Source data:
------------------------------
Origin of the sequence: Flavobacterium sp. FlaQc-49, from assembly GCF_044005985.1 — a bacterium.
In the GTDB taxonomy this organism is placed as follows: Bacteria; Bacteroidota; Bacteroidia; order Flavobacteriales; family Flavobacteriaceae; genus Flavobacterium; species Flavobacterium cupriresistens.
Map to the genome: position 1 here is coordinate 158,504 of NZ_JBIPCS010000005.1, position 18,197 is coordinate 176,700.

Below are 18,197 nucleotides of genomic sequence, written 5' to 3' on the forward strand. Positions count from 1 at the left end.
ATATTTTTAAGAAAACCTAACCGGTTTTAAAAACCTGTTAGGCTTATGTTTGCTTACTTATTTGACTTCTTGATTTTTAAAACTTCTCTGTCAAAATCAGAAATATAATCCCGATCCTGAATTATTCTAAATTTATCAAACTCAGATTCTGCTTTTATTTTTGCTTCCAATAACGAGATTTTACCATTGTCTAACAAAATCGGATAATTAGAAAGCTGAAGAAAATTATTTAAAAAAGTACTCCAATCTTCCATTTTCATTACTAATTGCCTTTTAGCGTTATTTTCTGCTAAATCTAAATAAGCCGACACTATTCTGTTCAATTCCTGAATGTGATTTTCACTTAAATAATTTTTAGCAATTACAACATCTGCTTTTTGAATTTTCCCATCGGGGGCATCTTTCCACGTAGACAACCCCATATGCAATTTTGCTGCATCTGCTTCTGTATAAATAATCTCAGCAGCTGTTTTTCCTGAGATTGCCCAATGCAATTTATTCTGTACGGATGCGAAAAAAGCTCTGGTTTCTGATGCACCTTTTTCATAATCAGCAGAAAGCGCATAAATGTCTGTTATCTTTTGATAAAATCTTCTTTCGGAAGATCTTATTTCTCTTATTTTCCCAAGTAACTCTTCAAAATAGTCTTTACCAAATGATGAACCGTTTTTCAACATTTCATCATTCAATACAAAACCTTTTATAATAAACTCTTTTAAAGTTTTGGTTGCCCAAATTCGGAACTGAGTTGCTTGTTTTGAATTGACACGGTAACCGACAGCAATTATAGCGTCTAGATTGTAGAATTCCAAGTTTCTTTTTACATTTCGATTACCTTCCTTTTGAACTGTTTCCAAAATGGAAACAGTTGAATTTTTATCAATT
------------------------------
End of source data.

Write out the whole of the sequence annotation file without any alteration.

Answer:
Origin of the sequence: Flavobacterium sp. FlaQc-49, from assembly GCF_044005985.1 — a bacterium.
In the GTDB taxonomy this organism is placed as follows: Bacteria; Bacteroidota; Bacteroidia; order Flavobacteriales; family Flavobacteriaceae; genus Flavobacterium; species Flavobacterium cupriresistens.
Map to the genome: position 1 here is coordinate 158,504 of NZ_JBIPCS010000005.1, position 18,197 is coordinate 176,700.

Below are 18,197 nucleotides of genomic sequence, written 5' to 3' on the forward strand. Positions count from 1 at the left end.
ATATTTTTAAGAAAACCTAACCGGTTTTAAAAACCTGTTAGGCTTATGTTTGCTTACTTATTTGACTTCTTGATTTTTAAAACTTCTCTGTCAAAATCAGAAATATAATCCCGATCCTGAATTATTCTAAATTTATCAAACTCAGATTCTGCTTTTATTTTTGCTTCCAATAACGAGATTTTACCATTGTCTAACAAAATCGGATAATTAGAAAGCTGAAGAAAATTATTTAAAAAAGTACTCCAATCTTCCATTTTCATTACTAATTGCCTTTTAGCGTTATTTTCTGCTAAATCTAAATAAGCCGACACTATTCTGTTCAATTCCTGAATGTGATTTTCACTTAAATAATTTTTAGCAATTACAACATCTGCTTTTTGAATTTTCCCATCGGGGGCATCTTTCCACGTAGACAACCCCATATGCAATTTTGCTGCATCTGCTTCTGTATAAATAATCTCAGCAGCTGTTTTTCCTGAGATTGCCCAATGCAATTTATTCTGTACGGATGCGAAAAAAGCTCTGGTTTCTGATGCACCTTTTTCATAATCAGCAGAAAGCGCATAAATGTCTGTTATCTTTTGATAAAATCTTCTTTCGGAAGATCTTATTTCTCTTATTTTCCCAAGTAACTCTTCAAAATAGTCTTTACCAAATGATGAACCGTTTTTCAACATTTCATCATTCAATACAAAACCTTTTATAATAAACTCTTTTAAAGTTTTGGTTGCCCAAATTCGGAACTGAGTTGCTTGTTTTGAATTGACACGGTAACCGACAGCAATTATAGCGTCTAGATTGTAGAATTCCAAGTTTCTTTTTACATTTCGATTACCTTCCTTTTGAACTGTTTCCAAAATGGAAACAGTTGAATTTTTATCAATT